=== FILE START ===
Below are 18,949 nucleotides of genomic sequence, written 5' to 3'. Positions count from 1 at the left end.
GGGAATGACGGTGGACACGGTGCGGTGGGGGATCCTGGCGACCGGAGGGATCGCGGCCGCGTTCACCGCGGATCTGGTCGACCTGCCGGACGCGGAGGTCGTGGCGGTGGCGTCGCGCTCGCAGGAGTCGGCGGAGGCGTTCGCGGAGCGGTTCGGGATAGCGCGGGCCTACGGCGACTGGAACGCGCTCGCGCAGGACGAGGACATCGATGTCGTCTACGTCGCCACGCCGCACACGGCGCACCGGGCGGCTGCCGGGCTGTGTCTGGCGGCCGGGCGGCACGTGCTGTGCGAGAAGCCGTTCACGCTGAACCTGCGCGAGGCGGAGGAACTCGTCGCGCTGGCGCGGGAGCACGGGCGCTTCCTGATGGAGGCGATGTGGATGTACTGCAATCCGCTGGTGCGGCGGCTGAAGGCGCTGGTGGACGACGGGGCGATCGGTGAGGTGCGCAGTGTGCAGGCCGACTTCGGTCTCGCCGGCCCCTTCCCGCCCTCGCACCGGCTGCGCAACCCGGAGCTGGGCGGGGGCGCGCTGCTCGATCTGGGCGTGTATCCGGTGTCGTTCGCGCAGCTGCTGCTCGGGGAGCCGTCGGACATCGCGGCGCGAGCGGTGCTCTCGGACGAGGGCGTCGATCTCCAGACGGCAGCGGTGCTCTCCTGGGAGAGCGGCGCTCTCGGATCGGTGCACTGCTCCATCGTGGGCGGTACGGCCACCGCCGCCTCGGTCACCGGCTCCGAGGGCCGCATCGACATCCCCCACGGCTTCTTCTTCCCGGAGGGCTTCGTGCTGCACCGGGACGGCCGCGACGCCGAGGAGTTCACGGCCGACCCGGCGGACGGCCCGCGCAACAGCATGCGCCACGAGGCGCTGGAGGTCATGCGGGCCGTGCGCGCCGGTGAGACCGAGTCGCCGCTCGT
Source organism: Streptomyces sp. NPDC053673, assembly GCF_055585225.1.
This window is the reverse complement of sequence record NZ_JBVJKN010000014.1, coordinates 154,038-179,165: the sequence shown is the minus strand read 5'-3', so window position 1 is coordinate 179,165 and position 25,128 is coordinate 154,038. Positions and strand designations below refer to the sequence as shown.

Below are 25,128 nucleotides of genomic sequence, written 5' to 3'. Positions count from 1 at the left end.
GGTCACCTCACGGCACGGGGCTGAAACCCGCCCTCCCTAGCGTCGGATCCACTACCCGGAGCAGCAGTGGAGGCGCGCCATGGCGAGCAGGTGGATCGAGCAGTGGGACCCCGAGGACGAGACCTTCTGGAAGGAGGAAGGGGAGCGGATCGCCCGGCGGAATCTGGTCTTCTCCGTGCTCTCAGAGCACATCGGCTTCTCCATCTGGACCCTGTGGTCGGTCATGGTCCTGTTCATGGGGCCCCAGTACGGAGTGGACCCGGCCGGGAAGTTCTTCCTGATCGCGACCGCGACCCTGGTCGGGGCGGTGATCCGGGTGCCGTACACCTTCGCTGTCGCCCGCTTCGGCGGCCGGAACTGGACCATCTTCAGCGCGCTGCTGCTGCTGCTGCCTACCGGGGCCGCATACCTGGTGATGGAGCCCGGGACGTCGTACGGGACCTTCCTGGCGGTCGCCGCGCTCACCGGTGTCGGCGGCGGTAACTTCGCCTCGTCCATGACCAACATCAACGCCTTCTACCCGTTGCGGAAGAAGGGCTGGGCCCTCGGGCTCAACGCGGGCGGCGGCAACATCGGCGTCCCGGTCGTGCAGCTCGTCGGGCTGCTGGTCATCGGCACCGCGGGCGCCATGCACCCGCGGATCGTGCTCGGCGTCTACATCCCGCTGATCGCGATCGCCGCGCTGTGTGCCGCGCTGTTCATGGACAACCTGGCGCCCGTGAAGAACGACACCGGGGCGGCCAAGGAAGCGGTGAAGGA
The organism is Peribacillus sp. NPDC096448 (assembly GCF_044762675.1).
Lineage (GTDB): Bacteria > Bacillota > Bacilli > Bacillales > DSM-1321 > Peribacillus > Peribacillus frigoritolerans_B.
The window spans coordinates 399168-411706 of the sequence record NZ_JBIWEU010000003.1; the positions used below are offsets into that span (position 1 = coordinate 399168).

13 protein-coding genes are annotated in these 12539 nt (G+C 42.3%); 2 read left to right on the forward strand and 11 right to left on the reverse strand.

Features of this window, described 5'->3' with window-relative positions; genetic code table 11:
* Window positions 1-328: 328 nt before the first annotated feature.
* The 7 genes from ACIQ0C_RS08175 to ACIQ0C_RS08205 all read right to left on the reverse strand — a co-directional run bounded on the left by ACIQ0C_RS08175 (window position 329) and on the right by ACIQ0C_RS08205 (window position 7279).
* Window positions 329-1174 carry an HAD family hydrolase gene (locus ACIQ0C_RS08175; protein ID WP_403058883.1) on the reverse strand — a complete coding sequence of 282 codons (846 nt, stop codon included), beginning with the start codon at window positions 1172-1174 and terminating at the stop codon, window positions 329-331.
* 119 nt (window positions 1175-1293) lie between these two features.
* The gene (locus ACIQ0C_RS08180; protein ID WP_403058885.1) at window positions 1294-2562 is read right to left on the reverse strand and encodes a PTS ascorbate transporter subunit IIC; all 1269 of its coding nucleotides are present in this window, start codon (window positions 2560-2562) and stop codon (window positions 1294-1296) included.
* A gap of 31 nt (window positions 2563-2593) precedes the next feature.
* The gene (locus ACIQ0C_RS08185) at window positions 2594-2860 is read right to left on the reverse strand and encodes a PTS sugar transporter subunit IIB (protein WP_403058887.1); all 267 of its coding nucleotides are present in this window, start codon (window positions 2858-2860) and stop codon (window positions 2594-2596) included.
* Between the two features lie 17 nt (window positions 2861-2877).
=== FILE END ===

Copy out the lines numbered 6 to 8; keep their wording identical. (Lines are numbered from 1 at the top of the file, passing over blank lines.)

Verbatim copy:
GGTCACCTCACGGCACGGGGCTGAAACCCGCCCTCCCTAGCGTCGGATCCACTACCCGGAGCAGCAGTGGAGGCGCGCCATGGCGAGCAGGTGGATCGAGCAGTGGGACCCCGAGGACGAGACCTTCTGGAAGGAGGAAGGGGAGCGGATCGCCCGGCGGAATCTGGTCTTCTCCGTGCTCTCAGAGCACATCGGCTTCTCCATCTGGACCCTGTGGTCGGTCATGGTCCTGTTCATGGGGCCCCAGTACGGAGTGGACCCGGCCGGGAAGTTCTTCCTGATCGCGACCGCGACCCTGGTCGGGGCGGTGATCCGGGTGCCGTACACCTTCGCTGTCGCCCGCTTCGGCGGCCGGAACTGGACCATCTTCAGCGCGCTGCTGCTGCTGCTGCCTACCGGGGCCGCATACCTGGTGATGGAGCCCGGGACGTCGTACGGGACCTTCCTGGCGGTCGCCGCGCTCACCGGTGTCGGCGGCGGTAACTTCGCCTCGTCCATGACCAACATCAACGCCTTCTACCCGTTGCGGAAGAAGGGCTGGGCCCTCGGGCTCAACGCGGGCGGCGGCAACATCGGCGTCCCGGTCGTGCAGCTCGTCGGGCTGCTGGTCATCGGCACCGCGGGCGCCATGCACCCGCGGATCGTGCTCGGCGTCTACATCCCGCTGATCGCGATCGCCGCGCTGTGTGCCGCGCTGTTCATGGACAACCTGGCGCCCGTGAAGAACGACACCGGGGCGGCCAAGGAAGCGGTGAAGGA
The organism is Peribacillus sp. NPDC096448 (assembly GCF_044762675.1).
Lineage (GTDB): Bacteria > Bacillota > Bacilli > Bacillales > DSM-1321 > Peribacillus > Peribacillus frigoritolerans_B.